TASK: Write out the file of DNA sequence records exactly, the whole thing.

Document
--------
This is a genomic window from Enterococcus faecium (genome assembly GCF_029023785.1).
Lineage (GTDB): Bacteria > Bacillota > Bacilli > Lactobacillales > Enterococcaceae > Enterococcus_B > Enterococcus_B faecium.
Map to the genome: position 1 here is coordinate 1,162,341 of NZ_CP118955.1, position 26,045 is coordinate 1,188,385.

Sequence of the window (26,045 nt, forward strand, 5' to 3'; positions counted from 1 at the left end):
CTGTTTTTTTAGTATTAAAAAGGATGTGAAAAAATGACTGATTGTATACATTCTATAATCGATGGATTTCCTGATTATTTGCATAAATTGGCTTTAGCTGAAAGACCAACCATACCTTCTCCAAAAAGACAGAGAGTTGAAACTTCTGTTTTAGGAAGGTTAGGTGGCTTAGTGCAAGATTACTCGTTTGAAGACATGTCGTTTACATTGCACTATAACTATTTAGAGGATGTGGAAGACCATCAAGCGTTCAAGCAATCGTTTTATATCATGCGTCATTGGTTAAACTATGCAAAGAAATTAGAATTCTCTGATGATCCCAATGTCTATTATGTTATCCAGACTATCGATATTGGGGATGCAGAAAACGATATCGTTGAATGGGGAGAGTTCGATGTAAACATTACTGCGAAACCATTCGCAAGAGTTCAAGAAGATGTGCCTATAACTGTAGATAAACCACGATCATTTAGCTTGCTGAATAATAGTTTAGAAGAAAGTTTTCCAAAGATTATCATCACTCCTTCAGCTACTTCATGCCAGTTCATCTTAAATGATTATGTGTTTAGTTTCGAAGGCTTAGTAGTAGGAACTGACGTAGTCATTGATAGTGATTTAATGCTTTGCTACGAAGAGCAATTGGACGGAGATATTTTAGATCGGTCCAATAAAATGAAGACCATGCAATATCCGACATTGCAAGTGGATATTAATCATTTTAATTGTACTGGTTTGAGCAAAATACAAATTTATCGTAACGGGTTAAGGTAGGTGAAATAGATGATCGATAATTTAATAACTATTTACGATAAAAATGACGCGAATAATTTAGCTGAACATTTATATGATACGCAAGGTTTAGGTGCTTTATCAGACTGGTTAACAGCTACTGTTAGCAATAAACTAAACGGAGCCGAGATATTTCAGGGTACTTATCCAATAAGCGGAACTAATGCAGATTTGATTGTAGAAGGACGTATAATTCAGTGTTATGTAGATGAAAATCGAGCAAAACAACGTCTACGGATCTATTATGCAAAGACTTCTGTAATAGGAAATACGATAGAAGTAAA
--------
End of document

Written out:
This is a genomic window from Enterococcus faecium (genome assembly GCF_029023785.1).
Lineage (GTDB): Bacteria > Bacillota > Bacilli > Lactobacillales > Enterococcaceae > Enterococcus_B > Enterococcus_B faecium.
Map to the genome: position 1 here is coordinate 1,162,341 of NZ_CP118955.1, position 26,045 is coordinate 1,188,385.

Sequence of the window (26,045 nt, forward strand, 5' to 3'; positions counted from 1 at the left end):
CTGTTTTTTTAGTATTAAAAAGGATGTGAAAAAATGACTGATTGTATACATTCTATAATCGATGGATTTCCTGATTATTTGCATAAATTGGCTTTAGCTGAAAGACCAACCATACCTTCTCCAAAAAGACAGAGAGTTGAAACTTCTGTTTTAGGAAGGTTAGGTGGCTTAGTGCAAGATTACTCGTTTGAAGACATGTCGTTTACATTGCACTATAACTATTTAGAGGATGTGGAAGACCATCAAGCGTTCAAGCAATCGTTTTATATCATGCGTCATTGGTTAAACTATGCAAAGAAATTAGAATTCTCTGATGATCCCAATGTCTATTATGTTATCCAGACTATCGATATTGGGGATGCAGAAAACGATATCGTTGAATGGGGAGAGTTCGATGTAAACATTACTGCGAAACCATTCGCAAGAGTTCAAGAAGATGTGCCTATAACTGTAGATAAACCACGATCATTTAGCTTGCTGAATAATAGTTTAGAAGAAAGTTTTCCAAAGATTATCATCACTCCTTCAGCTACTTCATGCCAGTTCATCTTAAATGATTATGTGTTTAGTTTCGAAGGCTTAGTAGTAGGAACTGACGTAGTCATTGATAGTGATTTAATGCTTTGCTACGAAGAGCAATTGGACGGAGATATTTTAGATCGGTCCAATAAAATGAAGACCATGCAATATCCGACATTGCAAGTGGATATTAATCATTTTAATTGTACTGGTTTGAGCAAAATACAAATTTATCGTAACGGGTTAAGGTAGGTGAAATAGATGATCGATAATTTAATAACTATTTACGATAAAAATGACGCGAATAATTTAGCTGAACATTTATATGATACGCAAGGTTTAGGTGCTTTATCAGACTGGTTAACAGCTACTGTTAGCAATAAACTAAACGGAGCCGAGATATTTCAGGGTACTTATCCAATAAGCGGAACTAATGCAGATTTGATTGTAGAAGGACGTATAATTCAGTGTTATGTAGATGAAAATCGAGCAAAACAACGTCTACGGATCTATTATGCAAAGACTTCTGTAATAGGAAATACGATAGAAGTAAA